At the largest venue of the festival we were privy to San Diego band Mrs Magician, we even spoke to these handsome men on the side which we’ll be telling you more about later. Their songs are calleoused rock lullabies that are understated in their presence, you don’t realize how absorbing their sound is until they stop and you’re left in the wake of an unwelcome silence. They escaped the Cali local music scene to open for Cults on their tour, don’t hesitate to catch them when they make it to your town.

Grandchildren took over The Dropp’s stage, and I got my hands on their album.  I’m pretty sure my car can recite the lyrics by now since I’ve played it incessantly, beginning with my 3 hour drive back home from the festival. Who knew a group of six men could rattle so much. Their folky instruments rocked so hard between the reverberating synth and man-croons. There wasn’t much of a crowd but those that were there left with a gem, and now you can have it too!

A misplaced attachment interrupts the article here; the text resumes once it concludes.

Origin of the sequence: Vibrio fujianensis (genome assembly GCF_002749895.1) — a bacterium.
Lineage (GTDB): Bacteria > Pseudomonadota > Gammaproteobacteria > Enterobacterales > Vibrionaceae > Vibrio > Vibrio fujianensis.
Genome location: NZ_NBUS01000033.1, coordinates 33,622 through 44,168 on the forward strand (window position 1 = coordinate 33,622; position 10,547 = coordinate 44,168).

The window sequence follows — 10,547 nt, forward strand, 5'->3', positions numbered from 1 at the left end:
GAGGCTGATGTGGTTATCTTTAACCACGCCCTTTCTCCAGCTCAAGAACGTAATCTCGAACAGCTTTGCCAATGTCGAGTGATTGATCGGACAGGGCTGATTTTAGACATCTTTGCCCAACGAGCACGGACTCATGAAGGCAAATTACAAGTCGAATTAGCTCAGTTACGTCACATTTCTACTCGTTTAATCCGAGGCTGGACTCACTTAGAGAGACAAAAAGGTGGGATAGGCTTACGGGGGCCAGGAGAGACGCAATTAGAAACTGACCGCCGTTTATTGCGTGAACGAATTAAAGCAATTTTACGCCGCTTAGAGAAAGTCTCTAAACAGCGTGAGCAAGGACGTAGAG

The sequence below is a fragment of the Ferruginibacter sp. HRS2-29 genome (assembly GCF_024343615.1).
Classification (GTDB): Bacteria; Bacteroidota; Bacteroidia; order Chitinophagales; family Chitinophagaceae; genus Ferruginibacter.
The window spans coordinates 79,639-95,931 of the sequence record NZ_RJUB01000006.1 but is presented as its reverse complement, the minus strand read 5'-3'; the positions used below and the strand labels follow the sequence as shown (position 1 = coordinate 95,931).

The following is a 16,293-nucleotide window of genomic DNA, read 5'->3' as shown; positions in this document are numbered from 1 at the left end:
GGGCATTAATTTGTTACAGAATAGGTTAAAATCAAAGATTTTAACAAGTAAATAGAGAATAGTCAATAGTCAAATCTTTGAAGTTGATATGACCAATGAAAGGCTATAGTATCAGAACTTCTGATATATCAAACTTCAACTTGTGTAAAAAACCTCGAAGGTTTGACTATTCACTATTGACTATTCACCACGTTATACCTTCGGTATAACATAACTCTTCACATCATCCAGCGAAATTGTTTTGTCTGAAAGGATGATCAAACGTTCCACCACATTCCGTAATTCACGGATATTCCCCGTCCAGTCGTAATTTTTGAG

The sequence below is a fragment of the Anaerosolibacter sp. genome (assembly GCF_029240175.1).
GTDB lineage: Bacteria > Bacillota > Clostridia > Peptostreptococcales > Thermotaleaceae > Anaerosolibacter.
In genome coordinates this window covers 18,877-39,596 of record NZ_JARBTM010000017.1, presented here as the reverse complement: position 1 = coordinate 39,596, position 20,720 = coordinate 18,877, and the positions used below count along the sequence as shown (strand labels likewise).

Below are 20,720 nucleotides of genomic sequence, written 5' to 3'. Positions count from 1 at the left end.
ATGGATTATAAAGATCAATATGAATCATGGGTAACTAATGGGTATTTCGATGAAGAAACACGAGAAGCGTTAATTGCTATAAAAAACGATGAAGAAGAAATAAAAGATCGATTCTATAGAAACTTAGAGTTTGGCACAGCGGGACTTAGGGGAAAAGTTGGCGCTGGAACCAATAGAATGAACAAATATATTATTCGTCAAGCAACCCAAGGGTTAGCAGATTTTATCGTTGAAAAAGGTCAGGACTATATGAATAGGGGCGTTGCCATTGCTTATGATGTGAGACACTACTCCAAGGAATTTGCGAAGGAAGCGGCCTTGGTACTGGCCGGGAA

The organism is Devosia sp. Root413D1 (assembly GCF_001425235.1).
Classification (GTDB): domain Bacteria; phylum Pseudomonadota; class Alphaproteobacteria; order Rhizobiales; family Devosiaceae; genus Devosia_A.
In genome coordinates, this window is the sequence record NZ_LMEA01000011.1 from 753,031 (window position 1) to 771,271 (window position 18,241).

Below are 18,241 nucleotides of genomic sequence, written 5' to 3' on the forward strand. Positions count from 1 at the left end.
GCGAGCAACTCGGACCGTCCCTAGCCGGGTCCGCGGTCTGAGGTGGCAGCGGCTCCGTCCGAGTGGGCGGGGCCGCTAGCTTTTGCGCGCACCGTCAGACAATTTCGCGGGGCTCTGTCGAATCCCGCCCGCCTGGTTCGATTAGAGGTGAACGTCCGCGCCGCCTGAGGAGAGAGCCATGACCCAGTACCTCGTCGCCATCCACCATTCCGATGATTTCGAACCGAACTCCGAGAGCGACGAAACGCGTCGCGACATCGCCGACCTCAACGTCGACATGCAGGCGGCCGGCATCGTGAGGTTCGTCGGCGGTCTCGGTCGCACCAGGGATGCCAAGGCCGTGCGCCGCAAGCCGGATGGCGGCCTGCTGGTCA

The Dropp’s stage was on point, and they knew what they were doing when they booked Praything. It is incredibly hard to feel them online, but when you’re standing in front of the keyboardist as he throws his body with such liberality it would make a chiropractor cry. It gives you a whole new angle on them. Their heartfelt tales are sway-worthy and sugar-coated with a foggy, spacey style that sounds like a tape recording. Preciously endearing.